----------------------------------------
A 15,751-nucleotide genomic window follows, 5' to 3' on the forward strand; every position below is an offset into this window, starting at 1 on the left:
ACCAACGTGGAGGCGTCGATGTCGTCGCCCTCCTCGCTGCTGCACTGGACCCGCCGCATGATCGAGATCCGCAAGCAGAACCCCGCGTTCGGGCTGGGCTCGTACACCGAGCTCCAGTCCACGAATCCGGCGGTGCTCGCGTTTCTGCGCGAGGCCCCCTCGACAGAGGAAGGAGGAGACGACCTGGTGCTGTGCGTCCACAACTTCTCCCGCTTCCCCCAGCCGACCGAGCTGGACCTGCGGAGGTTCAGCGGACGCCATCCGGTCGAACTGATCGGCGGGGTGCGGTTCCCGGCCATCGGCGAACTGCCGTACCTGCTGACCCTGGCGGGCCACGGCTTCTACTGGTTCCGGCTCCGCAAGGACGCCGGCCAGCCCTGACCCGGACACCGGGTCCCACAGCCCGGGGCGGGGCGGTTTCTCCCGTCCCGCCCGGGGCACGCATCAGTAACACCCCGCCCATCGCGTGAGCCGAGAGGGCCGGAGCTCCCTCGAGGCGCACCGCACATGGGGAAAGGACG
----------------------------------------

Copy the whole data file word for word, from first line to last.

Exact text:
A 15,751-nucleotide genomic window follows, 5' to 3' on the forward strand; every position below is an offset into this window, starting at 1 on the left:
ACCAACGTGGAGGCGTCGATGTCGTCGCCCTCCTCGCTGCTGCACTGGACCCGCCGCATGATCGAGATCCGCAAGCAGAACCCCGCGTTCGGGCTGGGCTCGTACACCGAGCTCCAGTCCACGAATCCGGCGGTGCTCGCGTTTCTGCGCGAGGCCCCCTCGACAGAGGAAGGAGGAGACGACCTGGTGCTGTGCGTCCACAACTTCTCCCGCTTCCCCCAGCCGACCGAGCTGGACCTGCGGAGGTTCAGCGGACGCCATCCGGTCGAACTGATCGGCGGGGTGCGGTTCCCGGCCATCGGCGAACTGCCGTACCTGCTGACCCTGGCGGGCCACGGCTTCTACTGGTTCCGGCTCCGCAAGGACGCCGGCCAGCCCTGACCCGGACACCGGGTCCCACAGCCCGGGGCGGGGCGGTTTCTCCCGTCCCGCCCGGGGCACGCATCAGTAACACCCCGCCCATCGCGTGAGCCGAGAGGGCCGGAGCTCCCTCGAGGCGCACCGCACATGGGGAAAGGACG